BROOMFIELD – There were some things working against Skyview’s girls’ basketball team this season.
It was the first full season for the Wolverines in two years, thanks to COVID-19. Five team members were underclassmen.
And still, Skyview won 21 games of 25 starts and advanced to Round of 16 in the state 4A girls basketball tournament. Two of those underclassmen saw playing time in the season finale at Holy Family on March 1. The Tigers won 54-41.
“I like our odds next year,” said Skyview coach Chris Kemm. “We’re moving up to (class) 5A, unfortunately. But the only way we get better is to keep building and keep training. We have to develop about 90% of our kids. We’re not unfamiliar with it. We have a good young corps that lost only two games this year.
“With the young girls we have, they have a bright future,” Kemm added. “We have others that we didn’t pull in the game. We wanted to give the seniors a chance to pull it out. They played hard. Holy Family is just better than us.”
Essynce Contreraz scored 21 points, and Mariah Quintana added 13 for the Tigers. Skyview’s top scorer was senior Mikylah Espinosa, who scored 20 points. Leila Estrada, a freshman, scored seven, and Emma Long added six.
“We worked really well by passing the ball to each other,” said Holy Family center Maggie Dooley, who scored six points. “Our chemistry was really good, and our defense was pretty good. That’s what we emphasize.”
HFHS jumped out to an early 10-point lead, only to see Skyview erase that in the second quarter. Marina Boltz scored five points on successive possessions, and Espinosa followed that with seven points in succession. The Tigers answered by scoring the last seven points of the first half, five of which came off the fingertips of Contreraz.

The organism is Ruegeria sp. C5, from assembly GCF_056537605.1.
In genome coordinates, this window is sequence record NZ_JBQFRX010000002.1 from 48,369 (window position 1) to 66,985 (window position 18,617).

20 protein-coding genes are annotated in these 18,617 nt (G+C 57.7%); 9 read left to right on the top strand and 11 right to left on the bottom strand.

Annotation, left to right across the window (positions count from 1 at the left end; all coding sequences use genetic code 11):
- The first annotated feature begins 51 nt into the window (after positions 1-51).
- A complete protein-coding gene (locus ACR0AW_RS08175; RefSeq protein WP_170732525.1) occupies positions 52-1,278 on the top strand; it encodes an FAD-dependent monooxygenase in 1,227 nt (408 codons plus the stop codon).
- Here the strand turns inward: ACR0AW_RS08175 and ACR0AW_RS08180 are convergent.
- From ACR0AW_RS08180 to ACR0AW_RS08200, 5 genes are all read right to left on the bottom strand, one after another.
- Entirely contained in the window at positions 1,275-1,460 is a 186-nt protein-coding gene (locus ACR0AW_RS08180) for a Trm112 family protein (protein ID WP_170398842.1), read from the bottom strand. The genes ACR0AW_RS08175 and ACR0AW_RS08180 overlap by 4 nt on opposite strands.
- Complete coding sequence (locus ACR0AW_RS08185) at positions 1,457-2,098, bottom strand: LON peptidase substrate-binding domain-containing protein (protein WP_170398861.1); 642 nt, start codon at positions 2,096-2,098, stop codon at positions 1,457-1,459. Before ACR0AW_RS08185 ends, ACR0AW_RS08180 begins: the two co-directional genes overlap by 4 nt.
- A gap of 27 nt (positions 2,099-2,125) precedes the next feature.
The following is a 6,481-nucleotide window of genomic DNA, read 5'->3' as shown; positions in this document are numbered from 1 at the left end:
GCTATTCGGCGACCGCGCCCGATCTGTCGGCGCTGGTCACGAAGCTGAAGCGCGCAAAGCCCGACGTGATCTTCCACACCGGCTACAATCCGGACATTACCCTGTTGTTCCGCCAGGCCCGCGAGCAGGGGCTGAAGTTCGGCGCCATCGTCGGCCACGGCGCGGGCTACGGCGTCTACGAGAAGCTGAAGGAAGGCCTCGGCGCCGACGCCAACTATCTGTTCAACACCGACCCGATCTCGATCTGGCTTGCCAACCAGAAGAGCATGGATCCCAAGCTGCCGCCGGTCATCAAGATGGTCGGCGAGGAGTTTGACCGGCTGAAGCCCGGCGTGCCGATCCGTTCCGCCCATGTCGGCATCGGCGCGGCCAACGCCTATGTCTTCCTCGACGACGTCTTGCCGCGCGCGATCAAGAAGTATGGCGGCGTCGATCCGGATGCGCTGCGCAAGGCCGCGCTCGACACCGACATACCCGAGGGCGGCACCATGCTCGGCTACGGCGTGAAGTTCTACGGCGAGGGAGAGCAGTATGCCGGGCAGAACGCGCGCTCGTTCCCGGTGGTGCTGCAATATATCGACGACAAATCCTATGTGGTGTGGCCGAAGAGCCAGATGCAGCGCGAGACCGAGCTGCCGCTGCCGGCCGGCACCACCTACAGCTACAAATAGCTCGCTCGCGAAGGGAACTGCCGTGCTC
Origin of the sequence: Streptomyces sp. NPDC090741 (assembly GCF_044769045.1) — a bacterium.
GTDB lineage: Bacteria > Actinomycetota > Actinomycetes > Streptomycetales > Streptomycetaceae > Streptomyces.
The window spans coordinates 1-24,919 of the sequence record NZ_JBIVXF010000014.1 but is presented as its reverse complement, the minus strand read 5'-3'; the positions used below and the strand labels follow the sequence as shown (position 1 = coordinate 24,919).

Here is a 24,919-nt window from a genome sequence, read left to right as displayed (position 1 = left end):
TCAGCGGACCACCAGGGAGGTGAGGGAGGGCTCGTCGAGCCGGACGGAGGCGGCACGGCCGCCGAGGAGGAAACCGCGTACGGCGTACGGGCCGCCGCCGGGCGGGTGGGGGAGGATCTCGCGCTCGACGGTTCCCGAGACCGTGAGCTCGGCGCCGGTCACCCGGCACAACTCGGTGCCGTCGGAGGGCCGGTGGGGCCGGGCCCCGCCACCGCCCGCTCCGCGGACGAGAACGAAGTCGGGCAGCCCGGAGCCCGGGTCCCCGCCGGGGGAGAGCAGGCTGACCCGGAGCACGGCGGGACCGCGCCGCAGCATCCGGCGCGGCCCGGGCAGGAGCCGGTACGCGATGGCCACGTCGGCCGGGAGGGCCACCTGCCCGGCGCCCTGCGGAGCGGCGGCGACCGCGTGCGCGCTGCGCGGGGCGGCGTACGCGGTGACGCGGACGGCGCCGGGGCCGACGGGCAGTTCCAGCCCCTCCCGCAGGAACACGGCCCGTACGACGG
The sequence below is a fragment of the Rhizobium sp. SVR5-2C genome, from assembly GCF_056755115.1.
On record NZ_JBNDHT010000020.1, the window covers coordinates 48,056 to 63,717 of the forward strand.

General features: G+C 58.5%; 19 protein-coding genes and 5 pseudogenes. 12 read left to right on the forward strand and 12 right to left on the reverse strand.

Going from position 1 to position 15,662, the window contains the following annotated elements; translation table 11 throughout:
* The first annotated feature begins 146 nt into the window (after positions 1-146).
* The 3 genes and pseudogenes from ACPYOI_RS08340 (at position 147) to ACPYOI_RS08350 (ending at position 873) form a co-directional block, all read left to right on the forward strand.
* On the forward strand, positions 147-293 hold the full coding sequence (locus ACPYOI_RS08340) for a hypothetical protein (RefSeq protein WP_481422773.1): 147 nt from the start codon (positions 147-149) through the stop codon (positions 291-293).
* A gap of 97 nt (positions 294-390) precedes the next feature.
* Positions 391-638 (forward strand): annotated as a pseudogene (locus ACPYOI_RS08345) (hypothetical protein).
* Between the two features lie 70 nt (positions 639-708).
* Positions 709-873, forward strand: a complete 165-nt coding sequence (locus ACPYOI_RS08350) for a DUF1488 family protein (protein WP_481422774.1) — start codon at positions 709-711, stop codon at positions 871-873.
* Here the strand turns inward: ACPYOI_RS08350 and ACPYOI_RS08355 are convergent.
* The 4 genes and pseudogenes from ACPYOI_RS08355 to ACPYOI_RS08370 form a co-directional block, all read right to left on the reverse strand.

“We have a lot of good set plays. (Coach Ron) Rossi is a great coach,” Dooley said. “He knows what’s going to work. He scouts well beforehand. A lot of that was because of him.”
The Tigers steadily pulled away in the second half. Skyview was able to close the gap to three points late in the third quarter but couldn’t get any closer.
“They did a good job of taking away line of sight,” Kemm said. “They forced us to take shots we weren’t comfortable taking, that we weren’t in a position to take. If we moved it a couple more times, maybe we could have had a better shot. When you’re playing
a really well-coached team – they are so much larger than us – they eat up so much more space than we do. We have to get in more passes than they do.”
Skyview loses eight seniors to graduation.
“It’s sad for our seniors. They are special kids who have been part of the program for a long time,” Kemm said. “To see it end this way is not the way you want to end it. But in Colorado basketball, only five teams get to finish on a high note. Ours ended a little sooner than we wanted to. We work hard in practice to make practice the hardest thing they do. The game is much easier. Even though the shots weren’t falling, they were working hard the whole time.”